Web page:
Monday, May 21, 2012

Peru, May 13th - 30th, 2012

Peru trip, May 2012.

The trip started from Cusco with a 3 day acclimatization trek around Nevado Salcantay with the obligatory stop at Macchu Picchu.  We then headed to the Arequipa to climb El Misti, Ampato and Coropuna.  Rest day activities included viewing condors at the Colca Canyon and pre-Inca petroglyphs at Toro Muerto in the Majes Valley.
Nevado Salcantay (6271 m/20574 ft) seen from the Salcantay pass (4640 m/15220ft) (

Early morning view of Macchu Picchu before the turist hordes arive (

On May 20th, Geir Ulstein and I summited El Misti (5822 m/19101 ft), a prominent volcano outside Arequipa.

The crater of El Misti, 400 m across, 250 m deep.

The inner fumarole of El Misti, colored yellow-green by sulphur deposits.  The air had a disinct smell of sulphur.

We summited Ampato (6288 m/20630 ft)/on Wednesday, 5/23.  4:20 from camp to summit, 3:10 on the return.  What a great climb! 

We started out from camp (~5150 m) at 4:20 am and summited (6288 m) at 8:40 am.  Heading up the slope of Ampato below the glacier.  Large avalance cones winessed of large snowfalls this season.  The climb is technically straight forward, with maximum steepness of around 50 degrees.  We oly roped up for the summit plateau (possible crevasses) and the final summit slope (avalanche prone).

Eastward panorama from Ampato summit.   

Westward panorama from Ampato summit (courtesy Geir Ulstein).

Panorama of Ampato crater rim and summit from "summit plateau".

After Ampato and a rest day in Culca Valley, Geir headed back to Norway and I headed to Coropuna (6425 m/21079 ft), my last objetive on this trip. Coropuna is massive and the tallest in the Arequipa area.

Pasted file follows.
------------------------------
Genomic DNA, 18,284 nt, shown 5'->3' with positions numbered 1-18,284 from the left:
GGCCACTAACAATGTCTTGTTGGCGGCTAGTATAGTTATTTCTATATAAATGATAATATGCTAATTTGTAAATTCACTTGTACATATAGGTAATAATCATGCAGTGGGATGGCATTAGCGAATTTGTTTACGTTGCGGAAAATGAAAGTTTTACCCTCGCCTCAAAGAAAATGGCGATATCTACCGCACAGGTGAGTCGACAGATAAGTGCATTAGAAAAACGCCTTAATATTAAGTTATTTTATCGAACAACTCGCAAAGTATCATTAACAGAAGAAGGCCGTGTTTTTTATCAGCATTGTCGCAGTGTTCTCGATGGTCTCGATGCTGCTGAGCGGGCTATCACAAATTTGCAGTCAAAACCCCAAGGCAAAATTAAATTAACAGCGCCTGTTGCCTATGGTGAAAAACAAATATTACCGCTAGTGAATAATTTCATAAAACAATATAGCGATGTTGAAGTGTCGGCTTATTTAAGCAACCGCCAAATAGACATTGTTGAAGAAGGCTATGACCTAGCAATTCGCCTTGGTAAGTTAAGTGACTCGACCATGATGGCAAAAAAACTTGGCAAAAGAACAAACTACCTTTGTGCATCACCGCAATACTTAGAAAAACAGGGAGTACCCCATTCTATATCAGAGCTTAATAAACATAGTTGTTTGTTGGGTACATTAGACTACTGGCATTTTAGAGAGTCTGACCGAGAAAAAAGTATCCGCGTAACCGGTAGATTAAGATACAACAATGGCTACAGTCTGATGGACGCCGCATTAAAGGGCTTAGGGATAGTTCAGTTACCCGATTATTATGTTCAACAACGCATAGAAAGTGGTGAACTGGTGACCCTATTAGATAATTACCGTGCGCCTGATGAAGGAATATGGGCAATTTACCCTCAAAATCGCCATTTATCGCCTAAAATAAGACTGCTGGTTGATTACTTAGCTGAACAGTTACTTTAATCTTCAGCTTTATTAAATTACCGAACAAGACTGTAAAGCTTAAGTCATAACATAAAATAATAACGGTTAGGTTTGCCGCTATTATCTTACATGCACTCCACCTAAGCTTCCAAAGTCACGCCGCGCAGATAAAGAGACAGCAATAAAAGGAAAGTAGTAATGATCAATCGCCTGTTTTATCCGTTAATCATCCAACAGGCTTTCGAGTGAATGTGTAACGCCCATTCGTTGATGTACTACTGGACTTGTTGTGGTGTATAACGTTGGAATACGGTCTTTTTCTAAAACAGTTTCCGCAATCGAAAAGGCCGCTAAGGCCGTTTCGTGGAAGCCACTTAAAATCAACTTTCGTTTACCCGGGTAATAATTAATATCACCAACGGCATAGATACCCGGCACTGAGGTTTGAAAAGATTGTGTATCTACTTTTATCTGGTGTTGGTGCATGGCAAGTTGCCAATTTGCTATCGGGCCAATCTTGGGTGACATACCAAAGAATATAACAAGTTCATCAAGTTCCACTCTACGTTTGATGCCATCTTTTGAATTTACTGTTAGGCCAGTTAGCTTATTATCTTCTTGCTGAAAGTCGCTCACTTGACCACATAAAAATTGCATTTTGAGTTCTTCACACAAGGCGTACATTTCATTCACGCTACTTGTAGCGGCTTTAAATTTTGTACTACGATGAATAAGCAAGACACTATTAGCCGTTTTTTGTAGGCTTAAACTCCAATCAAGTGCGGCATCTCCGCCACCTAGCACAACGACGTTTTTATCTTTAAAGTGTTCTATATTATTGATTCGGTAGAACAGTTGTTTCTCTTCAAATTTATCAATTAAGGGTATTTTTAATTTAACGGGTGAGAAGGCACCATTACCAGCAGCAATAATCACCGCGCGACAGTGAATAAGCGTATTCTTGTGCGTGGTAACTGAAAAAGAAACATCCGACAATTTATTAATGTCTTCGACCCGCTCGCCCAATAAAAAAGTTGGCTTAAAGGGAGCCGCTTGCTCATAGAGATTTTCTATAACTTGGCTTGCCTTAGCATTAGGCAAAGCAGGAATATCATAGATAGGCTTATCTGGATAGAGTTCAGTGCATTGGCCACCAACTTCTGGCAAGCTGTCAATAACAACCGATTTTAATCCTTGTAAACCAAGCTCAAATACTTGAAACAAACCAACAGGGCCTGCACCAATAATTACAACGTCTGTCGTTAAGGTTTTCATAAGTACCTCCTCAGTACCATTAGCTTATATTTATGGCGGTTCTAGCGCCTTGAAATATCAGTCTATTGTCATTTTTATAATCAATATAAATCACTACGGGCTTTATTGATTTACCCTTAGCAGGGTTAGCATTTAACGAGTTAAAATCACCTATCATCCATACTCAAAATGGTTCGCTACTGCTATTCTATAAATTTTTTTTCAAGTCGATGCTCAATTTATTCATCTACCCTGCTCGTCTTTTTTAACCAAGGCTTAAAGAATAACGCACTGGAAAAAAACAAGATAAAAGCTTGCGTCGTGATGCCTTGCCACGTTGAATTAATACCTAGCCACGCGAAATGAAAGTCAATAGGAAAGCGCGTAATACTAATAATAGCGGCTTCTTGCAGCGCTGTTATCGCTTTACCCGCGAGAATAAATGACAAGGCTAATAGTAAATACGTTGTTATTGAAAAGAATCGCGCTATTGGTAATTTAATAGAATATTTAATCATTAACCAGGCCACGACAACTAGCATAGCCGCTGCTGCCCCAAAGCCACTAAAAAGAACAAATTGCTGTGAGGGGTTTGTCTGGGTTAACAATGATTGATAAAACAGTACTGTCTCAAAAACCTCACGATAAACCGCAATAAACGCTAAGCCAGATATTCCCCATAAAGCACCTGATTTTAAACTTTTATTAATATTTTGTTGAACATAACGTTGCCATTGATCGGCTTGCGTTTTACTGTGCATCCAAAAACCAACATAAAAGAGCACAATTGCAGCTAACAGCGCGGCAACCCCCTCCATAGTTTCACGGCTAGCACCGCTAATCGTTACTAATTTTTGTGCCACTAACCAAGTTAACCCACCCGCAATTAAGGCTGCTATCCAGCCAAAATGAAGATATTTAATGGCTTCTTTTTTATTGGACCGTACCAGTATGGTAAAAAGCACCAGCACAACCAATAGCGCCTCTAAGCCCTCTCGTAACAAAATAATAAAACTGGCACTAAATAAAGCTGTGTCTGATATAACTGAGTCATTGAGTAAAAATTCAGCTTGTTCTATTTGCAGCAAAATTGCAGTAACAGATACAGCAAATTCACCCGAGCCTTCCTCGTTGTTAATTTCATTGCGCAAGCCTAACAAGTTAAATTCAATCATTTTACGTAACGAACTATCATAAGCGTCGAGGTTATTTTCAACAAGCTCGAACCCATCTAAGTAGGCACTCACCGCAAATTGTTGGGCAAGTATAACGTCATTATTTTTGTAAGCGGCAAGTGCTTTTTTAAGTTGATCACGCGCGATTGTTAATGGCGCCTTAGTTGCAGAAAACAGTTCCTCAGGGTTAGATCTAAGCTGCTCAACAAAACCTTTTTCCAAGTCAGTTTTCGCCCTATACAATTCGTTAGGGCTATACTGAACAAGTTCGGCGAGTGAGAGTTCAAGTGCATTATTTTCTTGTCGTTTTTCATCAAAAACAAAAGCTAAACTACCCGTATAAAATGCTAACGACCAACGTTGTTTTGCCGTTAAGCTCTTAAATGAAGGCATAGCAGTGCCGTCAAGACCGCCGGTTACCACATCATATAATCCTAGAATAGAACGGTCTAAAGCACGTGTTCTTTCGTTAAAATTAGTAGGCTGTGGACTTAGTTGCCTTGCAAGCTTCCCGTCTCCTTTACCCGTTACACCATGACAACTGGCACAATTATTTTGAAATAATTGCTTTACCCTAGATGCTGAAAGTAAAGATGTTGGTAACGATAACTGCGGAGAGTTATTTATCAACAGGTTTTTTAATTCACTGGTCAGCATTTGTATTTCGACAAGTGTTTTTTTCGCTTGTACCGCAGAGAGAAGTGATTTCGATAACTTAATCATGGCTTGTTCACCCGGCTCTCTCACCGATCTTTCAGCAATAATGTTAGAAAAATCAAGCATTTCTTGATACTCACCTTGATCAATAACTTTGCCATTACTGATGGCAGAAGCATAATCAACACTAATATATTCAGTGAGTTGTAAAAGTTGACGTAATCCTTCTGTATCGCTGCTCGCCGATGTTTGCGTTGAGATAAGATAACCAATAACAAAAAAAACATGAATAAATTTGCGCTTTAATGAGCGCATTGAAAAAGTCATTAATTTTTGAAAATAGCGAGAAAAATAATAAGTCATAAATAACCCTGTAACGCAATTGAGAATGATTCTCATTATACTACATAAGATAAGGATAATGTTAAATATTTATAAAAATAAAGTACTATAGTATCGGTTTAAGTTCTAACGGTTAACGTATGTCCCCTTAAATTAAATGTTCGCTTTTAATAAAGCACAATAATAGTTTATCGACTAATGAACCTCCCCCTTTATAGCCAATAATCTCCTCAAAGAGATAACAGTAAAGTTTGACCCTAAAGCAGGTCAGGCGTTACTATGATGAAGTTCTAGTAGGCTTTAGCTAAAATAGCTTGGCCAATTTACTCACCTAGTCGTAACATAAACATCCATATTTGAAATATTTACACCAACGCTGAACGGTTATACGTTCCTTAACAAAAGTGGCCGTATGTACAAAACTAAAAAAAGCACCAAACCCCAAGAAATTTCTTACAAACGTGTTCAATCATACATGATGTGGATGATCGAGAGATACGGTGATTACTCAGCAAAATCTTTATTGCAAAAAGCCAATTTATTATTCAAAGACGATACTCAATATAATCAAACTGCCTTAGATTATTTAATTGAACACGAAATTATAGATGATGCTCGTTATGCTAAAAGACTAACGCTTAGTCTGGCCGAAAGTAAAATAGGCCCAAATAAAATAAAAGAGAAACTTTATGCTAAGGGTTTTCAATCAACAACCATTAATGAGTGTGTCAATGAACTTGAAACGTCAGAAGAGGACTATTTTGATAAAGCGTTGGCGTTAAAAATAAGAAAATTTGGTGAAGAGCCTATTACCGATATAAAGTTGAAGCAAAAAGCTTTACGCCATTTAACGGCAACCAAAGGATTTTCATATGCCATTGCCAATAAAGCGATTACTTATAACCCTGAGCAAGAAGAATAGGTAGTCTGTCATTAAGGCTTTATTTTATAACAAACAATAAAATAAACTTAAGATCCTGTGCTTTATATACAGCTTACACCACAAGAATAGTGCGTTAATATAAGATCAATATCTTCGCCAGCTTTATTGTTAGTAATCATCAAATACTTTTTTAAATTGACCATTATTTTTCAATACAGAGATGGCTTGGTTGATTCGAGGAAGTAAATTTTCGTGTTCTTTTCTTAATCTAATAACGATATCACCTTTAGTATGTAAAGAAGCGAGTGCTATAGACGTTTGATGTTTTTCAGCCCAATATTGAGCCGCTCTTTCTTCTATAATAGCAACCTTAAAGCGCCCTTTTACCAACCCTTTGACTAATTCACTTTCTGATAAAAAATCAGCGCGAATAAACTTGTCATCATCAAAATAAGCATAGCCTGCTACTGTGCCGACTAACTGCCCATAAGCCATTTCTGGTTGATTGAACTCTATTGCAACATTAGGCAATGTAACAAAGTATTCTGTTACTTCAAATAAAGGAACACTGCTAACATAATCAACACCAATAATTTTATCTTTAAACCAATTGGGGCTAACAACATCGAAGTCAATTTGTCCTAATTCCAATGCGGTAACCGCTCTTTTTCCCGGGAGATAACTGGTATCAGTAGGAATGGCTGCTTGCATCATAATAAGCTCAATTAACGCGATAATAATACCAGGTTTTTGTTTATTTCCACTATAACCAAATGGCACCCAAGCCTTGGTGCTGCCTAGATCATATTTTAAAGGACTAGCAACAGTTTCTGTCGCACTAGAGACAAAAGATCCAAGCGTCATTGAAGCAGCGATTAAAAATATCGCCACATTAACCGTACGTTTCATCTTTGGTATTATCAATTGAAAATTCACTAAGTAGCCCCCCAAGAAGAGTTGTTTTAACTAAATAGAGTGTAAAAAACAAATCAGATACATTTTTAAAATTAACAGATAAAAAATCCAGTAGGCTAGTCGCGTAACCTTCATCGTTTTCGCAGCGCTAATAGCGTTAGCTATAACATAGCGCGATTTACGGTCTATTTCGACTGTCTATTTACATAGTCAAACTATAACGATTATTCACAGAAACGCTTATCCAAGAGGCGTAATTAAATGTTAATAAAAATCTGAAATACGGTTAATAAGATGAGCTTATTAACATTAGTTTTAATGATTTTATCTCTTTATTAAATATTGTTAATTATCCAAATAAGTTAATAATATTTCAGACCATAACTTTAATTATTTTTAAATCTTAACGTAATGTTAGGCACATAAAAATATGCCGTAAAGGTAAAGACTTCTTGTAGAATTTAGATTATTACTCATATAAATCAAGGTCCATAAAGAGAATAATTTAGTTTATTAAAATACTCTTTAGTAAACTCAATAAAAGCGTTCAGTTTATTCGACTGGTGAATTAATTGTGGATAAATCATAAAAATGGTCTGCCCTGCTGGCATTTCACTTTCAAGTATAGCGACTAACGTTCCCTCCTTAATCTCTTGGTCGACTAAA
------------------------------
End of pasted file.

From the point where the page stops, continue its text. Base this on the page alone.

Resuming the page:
Coropuna has three true summits, the highest being 6425 m as seen on the left side in the panorama below.  The high camp is situated on the plateau to the left of the West Ridge (left hand side of photo) and the route heads up the left hand side skyline ridge.  The climb is technically straightforward, averaging about 45 degress and has a long summit plateau that must be crossed before getting to the summit proper.

Coropuna high camp at 5570 m.

After a very cold and windy night, we postponed our summit day departure until 8 am.  Like the previous day, the wind died around 10 am, and we had a successful and "enjoyable" climb. We summited around noon (4 hrs 10 min from high camp to summit).  Another 2 hours and we were back in high camp packing up and heading down to the Majes Valley for Calamari and fresh water Camarones.

Wednesday, May 2, 2012

Portage Lake - Burns Glacier 02 May 2012

Portage Lake - Burns Glacier 02 May 2012
Brad Cruz & Trond Jensen
28 km, 2:30

An early morning crust ski with bomber crust and blue sky, but severly cold and windy at the top of the Burns glacier.  I had to be really careful not to get blown off of the pass and into the Blackstone Bay 2300 ft below.

Portage Lake with Mount Maynard in the center; Portage Pass right of center.

GPS track acoss Portage Lake and up the Burns Glacier.

An obligatory stop at the toe of the Portage Glacier.

One feels small when presented with the Portage Glacier.

Heading up the Burns Glacier towards the confluence of the Burns and the Whittier glaciers.

The view down the Burns Glacier on the return trip.

The access to the Burns Glacier is not difficult.  Steep in parts, but no crevasses or ice-falls to negotiate, only bomber crust.

Looking out over the Blackstone Bay with the Willard Island in the center, viewed Eastward from the top of the Burns Glacier.  The mountains beyod the Blackstone Bay form the Western part of the Prince William Sound.